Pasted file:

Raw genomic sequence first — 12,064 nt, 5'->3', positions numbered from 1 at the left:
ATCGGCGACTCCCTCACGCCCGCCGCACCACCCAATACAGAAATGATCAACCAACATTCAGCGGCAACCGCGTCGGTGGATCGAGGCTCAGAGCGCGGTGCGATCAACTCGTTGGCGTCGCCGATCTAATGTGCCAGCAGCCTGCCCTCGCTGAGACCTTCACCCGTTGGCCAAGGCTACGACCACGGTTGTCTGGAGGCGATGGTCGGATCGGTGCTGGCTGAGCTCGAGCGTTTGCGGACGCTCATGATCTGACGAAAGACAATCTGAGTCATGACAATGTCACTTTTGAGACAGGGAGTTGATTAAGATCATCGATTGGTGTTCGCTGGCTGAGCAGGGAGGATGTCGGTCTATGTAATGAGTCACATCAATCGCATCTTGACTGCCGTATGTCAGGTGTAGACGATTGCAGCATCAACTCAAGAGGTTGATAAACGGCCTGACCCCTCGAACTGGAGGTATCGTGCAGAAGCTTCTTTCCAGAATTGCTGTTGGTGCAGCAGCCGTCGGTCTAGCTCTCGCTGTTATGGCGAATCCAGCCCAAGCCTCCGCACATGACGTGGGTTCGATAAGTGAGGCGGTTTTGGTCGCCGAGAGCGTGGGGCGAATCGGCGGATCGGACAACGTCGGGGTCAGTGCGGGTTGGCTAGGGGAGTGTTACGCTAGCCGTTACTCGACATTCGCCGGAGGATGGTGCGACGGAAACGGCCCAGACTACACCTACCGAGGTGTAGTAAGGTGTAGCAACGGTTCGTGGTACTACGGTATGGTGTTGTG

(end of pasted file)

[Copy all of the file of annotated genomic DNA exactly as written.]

Raw genomic sequence first — 12,064 nt, 5'->3', positions numbered from 1 at the left:
ATCGGCGACTCCCTCACGCCCGCCGCACCACCCAATACAGAAATGATCAACCAACATTCAGCGGCAACCGCGTCGGTGGATCGAGGCTCAGAGCGCGGTGCGATCAACTCGTTGGCGTCGCCGATCTAATGTGCCAGCAGCCTGCCCTCGCTGAGACCTTCACCCGTTGGCCAAGGCTACGACCACGGTTGTCTGGAGGCGATGGTCGGATCGGTGCTGGCTGAGCTCGAGCGTTTGCGGACGCTCATGATCTGACGAAAGACAATCTGAGTCATGACAATGTCACTTTTGAGACAGGGAGTTGATTAAGATCATCGATTGGTGTTCGCTGGCTGAGCAGGGAGGATGTCGGTCTATGTAATGAGTCACATCAATCGCATCTTGACTGCCGTATGTCAGGTGTAGACGATTGCAGCATCAACTCAAGAGGTTGATAAACGGCCTGACCCCTCGAACTGGAGGTATCGTGCAGAAGCTTCTTTCCAGAATTGCTGTTGGTGCAGCAGCCGTCGGTCTAGCTCTCGCTGTTATGGCGAATCCAGCCCAAGCCTCCGCACATGACGTGGGTTCGATAAGTGAGGCGGTTTTGGTCGCCGAGAGCGTGGGGCGAATCGGCGGATCGGACAACGTCGGGGTCAGTGCGGGTTGGCTAGGGGAGTGTTACGCTAGCCGTTACTCGACATTCGCCGGAGGATGGTGCGACGGAAACGGCCCAGACTACACCTACCGAGGTGTAGTAAGGTGTAGCAACGGTTCGTGGTACTACGGTATGGTGTTGTG